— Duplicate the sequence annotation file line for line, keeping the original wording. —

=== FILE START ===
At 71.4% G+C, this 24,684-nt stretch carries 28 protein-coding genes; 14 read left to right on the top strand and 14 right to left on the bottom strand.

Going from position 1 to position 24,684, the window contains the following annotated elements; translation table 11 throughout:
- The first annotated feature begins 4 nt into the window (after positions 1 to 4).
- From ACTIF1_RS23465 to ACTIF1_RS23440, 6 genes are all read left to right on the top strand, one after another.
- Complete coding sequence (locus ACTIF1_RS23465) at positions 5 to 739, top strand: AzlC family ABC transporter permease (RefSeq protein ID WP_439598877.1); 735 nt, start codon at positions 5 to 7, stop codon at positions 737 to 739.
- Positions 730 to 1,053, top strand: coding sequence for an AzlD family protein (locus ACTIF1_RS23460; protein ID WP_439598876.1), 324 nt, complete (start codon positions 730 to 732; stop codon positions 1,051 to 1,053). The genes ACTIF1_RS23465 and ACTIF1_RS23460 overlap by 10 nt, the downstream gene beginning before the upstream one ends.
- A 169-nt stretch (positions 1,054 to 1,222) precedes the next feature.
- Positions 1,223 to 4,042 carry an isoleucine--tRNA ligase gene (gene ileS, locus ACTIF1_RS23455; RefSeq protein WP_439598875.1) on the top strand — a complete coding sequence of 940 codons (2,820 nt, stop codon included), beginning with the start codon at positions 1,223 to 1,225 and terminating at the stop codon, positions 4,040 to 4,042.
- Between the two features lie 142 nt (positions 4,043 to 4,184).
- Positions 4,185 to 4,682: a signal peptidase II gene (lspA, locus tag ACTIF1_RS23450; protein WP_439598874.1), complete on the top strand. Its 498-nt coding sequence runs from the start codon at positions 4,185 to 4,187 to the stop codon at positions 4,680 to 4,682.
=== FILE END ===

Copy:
At 71.4% G+C, this 24,684-nt stretch carries 28 protein-coding genes; 14 read left to right on the top strand and 14 right to left on the bottom strand.

Going from position 1 to position 24,684, the window contains the following annotated elements; translation table 11 throughout:
- The first annotated feature begins 4 nt into the window (after positions 1 to 4).
- From ACTIF1_RS23465 to ACTIF1_RS23440, 6 genes are all read left to right on the top strand, one after another.
- Complete coding sequence (locus ACTIF1_RS23465) at positions 5 to 739, top strand: AzlC family ABC transporter permease (RefSeq protein ID WP_439598877.1); 735 nt, start codon at positions 5 to 7, stop codon at positions 737 to 739.
- Positions 730 to 1,053, top strand: coding sequence for an AzlD family protein (locus ACTIF1_RS23460; protein ID WP_439598876.1), 324 nt, complete (start codon positions 730 to 732; stop codon positions 1,051 to 1,053). The genes ACTIF1_RS23465 and ACTIF1_RS23460 overlap by 10 nt, the downstream gene beginning before the upstream one ends.
- A 169-nt stretch (positions 1,054 to 1,222) precedes the next feature.
- Positions 1,223 to 4,042 carry an isoleucine--tRNA ligase gene (gene ileS, locus ACTIF1_RS23455; RefSeq protein WP_439598875.1) on the top strand — a complete coding sequence of 940 codons (2,820 nt, stop codon included), beginning with the start codon at positions 1,223 to 1,225 and terminating at the stop codon, positions 4,040 to 4,042.
- Between the two features lie 142 nt (positions 4,043 to 4,184).
- Positions 4,185 to 4,682: a signal peptidase II gene (lspA, locus tag ACTIF1_RS23450; protein WP_439598874.1), complete on the top strand. Its 498-nt coding sequence runs from the start codon at positions 4,185 to 4,187 to the stop codon at positions 4,680 to 4,682.